Canada’s dollar slid from near the strongest level in more than three weeks after commodities including crude oil, the nation’s biggest export, reversed gains, diminishing the appeal of growth-linked currencies.
A $22 billion disease-fighting fund backed by donors including Chevron Corp. and the Bill and Melinda Gates Foundation lacks sufficient safeguards to prevent fraud and must reform to remain effective, a review found.
Canada’s dollar strengthened to a more than three-week high versus the greenback as optimism about growth in the U.S. and China, the world’s two largest economies, fueled investor appetite for higher-yielding assets.
The Bill & Melinda Gates Foundation, the world’s richest charity, will give $750 million over six years to the Global Fund to Fight AIDS, Tuberculosis and Malaria after some government donations declined or stopped.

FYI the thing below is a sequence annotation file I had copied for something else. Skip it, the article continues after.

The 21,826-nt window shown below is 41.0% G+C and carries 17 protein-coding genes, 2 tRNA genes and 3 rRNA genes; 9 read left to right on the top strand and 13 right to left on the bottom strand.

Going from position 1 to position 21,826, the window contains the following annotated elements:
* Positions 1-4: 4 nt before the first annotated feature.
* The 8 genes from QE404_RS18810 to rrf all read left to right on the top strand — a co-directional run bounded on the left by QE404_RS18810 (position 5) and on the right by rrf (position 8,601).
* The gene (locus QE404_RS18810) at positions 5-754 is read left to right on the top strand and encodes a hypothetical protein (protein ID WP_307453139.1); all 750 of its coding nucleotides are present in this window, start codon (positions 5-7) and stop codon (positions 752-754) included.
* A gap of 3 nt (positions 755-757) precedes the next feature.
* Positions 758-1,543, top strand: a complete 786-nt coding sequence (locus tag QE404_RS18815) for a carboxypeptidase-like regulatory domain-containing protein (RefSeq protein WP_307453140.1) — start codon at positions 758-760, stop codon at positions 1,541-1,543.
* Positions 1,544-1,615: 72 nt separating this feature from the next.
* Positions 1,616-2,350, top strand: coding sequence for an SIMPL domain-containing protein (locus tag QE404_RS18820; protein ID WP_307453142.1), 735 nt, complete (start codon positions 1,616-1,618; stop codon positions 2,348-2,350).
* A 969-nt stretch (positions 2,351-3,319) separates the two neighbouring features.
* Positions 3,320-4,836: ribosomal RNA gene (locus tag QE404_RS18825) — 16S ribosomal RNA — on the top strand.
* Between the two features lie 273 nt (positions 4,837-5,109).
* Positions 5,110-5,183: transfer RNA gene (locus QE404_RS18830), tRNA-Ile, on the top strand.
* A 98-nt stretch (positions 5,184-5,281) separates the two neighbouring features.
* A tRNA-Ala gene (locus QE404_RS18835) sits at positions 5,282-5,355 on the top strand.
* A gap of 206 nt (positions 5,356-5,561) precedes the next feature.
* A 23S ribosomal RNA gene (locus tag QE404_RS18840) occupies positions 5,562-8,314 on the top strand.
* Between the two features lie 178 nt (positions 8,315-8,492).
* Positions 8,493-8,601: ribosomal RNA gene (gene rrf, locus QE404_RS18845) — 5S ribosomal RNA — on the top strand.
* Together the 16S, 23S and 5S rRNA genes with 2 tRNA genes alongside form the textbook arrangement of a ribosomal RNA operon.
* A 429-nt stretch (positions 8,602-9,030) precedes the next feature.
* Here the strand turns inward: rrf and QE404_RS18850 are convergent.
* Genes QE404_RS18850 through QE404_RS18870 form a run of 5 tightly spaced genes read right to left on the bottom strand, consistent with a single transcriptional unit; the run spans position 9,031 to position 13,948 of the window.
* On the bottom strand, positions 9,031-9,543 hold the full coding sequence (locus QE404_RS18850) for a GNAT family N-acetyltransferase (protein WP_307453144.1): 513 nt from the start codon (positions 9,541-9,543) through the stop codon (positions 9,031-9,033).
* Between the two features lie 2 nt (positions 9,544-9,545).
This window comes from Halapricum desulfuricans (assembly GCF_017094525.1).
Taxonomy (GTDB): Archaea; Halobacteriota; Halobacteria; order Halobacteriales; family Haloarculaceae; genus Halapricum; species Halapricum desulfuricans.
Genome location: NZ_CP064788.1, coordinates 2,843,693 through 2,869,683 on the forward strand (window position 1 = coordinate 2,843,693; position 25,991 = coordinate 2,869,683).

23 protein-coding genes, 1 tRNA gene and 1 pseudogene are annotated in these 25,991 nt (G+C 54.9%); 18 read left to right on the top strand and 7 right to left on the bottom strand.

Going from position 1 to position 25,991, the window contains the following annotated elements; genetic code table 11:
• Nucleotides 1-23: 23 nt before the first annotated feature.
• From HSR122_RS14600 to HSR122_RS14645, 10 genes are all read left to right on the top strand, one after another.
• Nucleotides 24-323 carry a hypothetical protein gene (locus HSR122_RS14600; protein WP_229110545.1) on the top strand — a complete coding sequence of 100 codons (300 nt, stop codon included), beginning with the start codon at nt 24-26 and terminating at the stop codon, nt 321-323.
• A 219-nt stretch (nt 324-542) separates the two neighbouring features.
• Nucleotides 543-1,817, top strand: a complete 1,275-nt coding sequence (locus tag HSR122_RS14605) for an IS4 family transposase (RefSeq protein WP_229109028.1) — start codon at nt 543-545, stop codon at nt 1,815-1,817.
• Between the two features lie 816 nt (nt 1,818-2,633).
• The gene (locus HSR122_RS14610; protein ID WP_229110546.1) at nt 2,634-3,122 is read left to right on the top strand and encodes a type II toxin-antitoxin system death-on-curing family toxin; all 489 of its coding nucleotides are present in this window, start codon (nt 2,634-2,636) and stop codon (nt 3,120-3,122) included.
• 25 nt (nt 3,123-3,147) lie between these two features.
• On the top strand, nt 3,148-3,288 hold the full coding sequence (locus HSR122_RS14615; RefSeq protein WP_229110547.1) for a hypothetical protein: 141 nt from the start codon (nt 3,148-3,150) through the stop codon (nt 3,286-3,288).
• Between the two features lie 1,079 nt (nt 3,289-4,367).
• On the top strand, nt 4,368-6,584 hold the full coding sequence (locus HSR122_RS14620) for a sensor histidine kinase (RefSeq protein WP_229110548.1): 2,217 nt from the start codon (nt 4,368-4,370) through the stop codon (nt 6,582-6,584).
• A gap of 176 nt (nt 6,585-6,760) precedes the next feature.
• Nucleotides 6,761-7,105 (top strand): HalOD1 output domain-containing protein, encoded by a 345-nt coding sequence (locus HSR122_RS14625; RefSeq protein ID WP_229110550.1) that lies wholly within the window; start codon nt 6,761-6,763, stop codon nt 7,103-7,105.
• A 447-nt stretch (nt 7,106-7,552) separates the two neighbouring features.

Canada’s currency weakened the most in more than a month against its U.S. counterpart as heightened concern about Europe’s debt woes and conflict between North and South Korea increased demand for assets considered havens.
The recent deceleration in U.S. health-care costs appears to be at least partially structural, and not entirely due to a still-lackluster economy. That offers some hope that the slowdown will continue. Still, more needs to be done to encourage the trend.